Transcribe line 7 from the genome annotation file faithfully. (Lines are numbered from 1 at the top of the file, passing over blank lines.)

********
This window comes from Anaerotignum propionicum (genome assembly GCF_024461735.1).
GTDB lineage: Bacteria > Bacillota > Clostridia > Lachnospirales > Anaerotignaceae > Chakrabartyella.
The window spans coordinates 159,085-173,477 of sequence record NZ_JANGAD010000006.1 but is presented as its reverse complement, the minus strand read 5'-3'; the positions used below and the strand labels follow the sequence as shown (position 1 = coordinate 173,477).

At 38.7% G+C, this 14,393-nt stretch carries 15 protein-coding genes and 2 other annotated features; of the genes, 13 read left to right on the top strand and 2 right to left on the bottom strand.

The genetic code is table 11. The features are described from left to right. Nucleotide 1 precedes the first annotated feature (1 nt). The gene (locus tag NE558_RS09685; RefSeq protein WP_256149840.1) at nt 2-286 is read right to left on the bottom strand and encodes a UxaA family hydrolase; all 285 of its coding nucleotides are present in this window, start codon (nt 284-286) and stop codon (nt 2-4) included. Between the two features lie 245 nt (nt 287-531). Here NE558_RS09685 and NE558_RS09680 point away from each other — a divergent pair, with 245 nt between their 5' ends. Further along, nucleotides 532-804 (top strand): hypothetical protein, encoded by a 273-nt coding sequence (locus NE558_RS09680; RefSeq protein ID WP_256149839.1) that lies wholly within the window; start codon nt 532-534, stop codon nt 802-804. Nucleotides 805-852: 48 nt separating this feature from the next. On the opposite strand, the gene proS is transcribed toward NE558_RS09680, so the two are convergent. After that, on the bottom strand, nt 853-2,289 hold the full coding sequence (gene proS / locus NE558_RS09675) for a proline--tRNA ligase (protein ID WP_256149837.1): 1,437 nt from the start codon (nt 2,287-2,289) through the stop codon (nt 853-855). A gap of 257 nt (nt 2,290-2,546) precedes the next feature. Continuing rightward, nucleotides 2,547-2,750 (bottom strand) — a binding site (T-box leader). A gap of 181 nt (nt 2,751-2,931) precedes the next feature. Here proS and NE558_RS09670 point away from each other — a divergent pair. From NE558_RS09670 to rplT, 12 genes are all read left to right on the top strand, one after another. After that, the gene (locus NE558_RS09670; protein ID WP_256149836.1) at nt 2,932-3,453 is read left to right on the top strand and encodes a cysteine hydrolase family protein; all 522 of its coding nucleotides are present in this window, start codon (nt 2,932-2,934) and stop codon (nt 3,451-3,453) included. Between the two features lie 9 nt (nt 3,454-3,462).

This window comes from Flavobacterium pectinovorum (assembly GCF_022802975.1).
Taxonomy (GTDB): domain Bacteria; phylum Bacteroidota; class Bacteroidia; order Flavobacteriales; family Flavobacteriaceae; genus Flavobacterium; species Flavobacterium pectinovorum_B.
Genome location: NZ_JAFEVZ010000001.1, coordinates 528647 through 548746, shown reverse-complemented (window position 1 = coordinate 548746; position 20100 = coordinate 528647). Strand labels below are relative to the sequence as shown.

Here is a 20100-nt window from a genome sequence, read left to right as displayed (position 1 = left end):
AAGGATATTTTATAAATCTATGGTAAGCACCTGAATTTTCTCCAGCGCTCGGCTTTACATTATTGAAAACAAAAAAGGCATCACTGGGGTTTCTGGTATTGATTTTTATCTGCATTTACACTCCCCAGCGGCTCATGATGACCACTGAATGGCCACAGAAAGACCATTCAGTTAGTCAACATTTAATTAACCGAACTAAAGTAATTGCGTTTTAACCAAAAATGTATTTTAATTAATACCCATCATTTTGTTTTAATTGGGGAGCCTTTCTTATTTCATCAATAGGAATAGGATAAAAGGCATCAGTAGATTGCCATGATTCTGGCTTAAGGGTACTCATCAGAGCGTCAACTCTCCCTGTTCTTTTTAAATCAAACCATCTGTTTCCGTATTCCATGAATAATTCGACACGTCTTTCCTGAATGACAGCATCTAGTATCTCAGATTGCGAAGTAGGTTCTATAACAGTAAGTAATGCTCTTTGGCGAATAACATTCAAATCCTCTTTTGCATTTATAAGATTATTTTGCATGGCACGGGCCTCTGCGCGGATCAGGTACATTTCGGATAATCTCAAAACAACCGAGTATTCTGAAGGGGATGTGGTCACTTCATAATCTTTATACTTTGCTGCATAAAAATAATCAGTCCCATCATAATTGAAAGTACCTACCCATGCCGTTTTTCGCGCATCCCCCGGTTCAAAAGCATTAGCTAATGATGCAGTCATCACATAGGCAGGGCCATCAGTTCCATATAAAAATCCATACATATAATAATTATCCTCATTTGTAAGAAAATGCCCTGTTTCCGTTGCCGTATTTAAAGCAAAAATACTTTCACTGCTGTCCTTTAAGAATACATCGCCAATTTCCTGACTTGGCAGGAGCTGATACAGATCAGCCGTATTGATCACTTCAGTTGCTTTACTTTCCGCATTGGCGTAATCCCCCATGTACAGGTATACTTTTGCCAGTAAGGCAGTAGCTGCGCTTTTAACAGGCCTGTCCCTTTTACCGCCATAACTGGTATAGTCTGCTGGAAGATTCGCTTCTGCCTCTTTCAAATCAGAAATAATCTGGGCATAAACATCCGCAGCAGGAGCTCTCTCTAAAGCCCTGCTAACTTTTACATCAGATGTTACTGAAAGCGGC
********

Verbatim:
Taxonomy (GTDB): domain Bacteria; phylum Bacteroidota; class Bacteroidia; order Flavobacteriales; family Flavobacteriaceae; genus Flavobacterium; species Flavobacterium pectinovorum_B.